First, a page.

The national survey company Public Policy Polling recently released a poll that was a set-up for snark, but it does say a little bit about how Americans are thinking. The firm noted the historically but not surprisingly low popularity rating for Congress — PPP found 9 percent approve of Congress, 81 percent disapprove and 10 percent aren’t sure — and compared that number with entities that Americans universally hold in low regard.
The good news: Congress is more popular than Fidel Castro, communism, North Korea, ebola, gonorrhea, playground bullies, John Edwards (who used to be in Congress) or the Kardashians (so far not in Congress but they live in California, so who knows?).
The bad news: Congress emerges less popular than root canals, colonoscopies, traffic jams, National Football League replacement referees, Donald Trump, cockroaches and head lice. But before we render judgment on Congress’ approval and with whom it suffers in comparison, let us consider the mitigating circumstances.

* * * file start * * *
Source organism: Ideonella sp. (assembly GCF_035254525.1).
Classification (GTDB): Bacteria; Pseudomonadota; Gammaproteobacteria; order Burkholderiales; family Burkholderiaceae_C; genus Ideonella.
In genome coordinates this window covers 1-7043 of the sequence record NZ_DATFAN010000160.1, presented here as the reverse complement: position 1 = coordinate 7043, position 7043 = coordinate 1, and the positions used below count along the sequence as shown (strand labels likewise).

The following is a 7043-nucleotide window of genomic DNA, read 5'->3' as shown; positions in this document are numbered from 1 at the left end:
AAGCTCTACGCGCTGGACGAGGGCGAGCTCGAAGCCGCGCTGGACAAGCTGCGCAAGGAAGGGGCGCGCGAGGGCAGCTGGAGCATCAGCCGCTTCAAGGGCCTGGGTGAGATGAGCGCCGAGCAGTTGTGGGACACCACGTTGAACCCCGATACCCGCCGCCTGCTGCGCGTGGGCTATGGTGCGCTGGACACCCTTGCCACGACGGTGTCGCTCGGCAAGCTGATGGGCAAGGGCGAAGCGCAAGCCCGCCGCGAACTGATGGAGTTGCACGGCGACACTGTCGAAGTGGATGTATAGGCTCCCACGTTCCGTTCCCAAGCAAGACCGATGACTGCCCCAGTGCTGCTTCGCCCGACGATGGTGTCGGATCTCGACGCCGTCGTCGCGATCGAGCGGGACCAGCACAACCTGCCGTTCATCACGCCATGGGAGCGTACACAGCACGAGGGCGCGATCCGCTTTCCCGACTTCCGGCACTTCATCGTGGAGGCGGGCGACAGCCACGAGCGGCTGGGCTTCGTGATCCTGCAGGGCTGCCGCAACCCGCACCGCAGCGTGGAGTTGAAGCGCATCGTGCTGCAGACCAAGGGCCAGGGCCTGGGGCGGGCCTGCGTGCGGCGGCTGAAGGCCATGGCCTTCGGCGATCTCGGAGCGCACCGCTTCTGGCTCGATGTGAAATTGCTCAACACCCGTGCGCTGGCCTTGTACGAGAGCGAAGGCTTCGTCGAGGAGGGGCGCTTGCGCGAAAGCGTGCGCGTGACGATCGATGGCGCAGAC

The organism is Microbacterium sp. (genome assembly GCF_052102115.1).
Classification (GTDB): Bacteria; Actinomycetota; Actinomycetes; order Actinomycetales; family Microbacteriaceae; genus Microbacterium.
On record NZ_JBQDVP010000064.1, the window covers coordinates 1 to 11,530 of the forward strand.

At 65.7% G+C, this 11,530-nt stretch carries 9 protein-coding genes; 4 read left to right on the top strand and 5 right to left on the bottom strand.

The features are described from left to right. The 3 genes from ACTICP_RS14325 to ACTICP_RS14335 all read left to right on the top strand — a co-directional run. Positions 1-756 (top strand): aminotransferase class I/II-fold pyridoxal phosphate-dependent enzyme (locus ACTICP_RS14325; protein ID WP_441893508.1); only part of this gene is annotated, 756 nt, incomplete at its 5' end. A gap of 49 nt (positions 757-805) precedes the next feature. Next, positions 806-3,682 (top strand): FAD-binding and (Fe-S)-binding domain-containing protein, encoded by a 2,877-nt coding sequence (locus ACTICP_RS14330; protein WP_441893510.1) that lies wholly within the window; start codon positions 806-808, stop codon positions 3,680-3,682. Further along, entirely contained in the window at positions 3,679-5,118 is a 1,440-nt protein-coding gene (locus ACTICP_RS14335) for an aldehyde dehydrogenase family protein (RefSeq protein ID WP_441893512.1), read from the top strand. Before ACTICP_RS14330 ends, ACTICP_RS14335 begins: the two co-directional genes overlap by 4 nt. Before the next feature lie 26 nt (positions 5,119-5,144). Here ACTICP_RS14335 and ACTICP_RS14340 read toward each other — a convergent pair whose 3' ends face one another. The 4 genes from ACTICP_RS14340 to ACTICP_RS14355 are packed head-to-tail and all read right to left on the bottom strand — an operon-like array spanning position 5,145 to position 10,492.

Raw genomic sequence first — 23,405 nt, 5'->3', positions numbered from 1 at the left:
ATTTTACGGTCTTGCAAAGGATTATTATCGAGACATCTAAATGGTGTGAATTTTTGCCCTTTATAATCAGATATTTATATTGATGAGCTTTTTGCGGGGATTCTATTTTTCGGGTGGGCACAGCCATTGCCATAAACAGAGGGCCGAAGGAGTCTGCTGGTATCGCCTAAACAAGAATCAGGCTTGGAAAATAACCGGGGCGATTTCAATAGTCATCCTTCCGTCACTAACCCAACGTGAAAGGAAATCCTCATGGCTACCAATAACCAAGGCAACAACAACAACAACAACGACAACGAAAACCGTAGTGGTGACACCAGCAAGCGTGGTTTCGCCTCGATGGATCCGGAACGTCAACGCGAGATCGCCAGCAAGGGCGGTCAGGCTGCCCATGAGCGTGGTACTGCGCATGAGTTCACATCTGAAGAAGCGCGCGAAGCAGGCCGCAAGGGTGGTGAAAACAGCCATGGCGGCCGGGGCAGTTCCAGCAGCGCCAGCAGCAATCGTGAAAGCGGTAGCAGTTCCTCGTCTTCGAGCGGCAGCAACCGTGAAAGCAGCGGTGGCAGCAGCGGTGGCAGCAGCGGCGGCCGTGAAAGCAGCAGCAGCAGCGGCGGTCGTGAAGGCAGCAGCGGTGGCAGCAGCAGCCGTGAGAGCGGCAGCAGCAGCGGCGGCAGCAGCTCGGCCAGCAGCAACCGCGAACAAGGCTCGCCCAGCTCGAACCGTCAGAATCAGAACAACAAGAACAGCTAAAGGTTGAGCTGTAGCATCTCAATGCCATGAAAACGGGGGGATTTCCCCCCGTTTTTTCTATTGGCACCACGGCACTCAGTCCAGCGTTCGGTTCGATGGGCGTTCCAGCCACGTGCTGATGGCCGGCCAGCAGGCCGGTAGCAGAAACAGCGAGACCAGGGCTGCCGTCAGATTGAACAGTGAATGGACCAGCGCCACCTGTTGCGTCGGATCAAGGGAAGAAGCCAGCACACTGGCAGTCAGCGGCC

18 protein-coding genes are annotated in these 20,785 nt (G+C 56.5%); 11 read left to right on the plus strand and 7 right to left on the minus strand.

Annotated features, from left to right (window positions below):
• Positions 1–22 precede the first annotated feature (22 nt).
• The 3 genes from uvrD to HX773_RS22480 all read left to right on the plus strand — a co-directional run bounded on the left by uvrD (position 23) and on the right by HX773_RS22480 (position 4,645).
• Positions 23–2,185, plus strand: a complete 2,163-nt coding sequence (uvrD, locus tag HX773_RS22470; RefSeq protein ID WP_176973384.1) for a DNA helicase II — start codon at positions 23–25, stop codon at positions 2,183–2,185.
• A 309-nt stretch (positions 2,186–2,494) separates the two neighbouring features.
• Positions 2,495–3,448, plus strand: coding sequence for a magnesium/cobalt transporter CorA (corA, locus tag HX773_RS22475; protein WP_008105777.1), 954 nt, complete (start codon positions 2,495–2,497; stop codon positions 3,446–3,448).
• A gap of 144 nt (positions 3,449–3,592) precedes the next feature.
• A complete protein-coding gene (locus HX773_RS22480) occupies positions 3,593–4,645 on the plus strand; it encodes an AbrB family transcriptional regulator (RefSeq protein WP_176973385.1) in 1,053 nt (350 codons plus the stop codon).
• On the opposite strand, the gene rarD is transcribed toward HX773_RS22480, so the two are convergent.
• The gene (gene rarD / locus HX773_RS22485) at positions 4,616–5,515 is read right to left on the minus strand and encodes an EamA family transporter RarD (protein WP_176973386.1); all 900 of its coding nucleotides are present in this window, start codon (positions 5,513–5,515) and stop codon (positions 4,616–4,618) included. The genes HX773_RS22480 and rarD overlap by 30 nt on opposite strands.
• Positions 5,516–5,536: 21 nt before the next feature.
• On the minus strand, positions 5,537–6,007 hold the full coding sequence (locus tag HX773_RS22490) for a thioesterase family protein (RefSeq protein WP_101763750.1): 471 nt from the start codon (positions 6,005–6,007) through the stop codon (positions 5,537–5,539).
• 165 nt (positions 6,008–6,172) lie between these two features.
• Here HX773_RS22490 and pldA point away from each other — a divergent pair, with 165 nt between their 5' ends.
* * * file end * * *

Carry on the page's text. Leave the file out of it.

Root canals and colonoscopies are medically valuable procedures. Traffic jams indicate economic vibrancy — though perhaps with ill regard for urban planning. The replacement refs’ poll may find variance between respondents in Washington state (Seattle Seahawks fans) and Wisconsin (Green Bay Packers followers) if one recalls a certain matchup from September. Donald Trump holds a higher popularity rating than does Congress, but ironically he probably couldn’t get elected. Cockroaches, we’re told, would survive a nuclear holocaust.
At this point, we’ll note that PPP’s poll of 830 nationwide voters carried a margin of error of plus or minus 3.4 percentage points; with a 72 percentage-point margin between approval and disapproval, we seem to have a consensus. And with most congressional incumbents having won re-election last fall, we also seem to have consensus that voters hold the other congressional representatives in low regard but not their own. The poll doesn’t touch on that.
Oh, and one more thing: Is Congress really less popular than head lice? We must confess: That one leaves us scratching our heads.
• Members of the Yakima Herald-Republic editorial board are Sharon J. Prill, Bob Crider, Frank Purdy and Karen Troianello.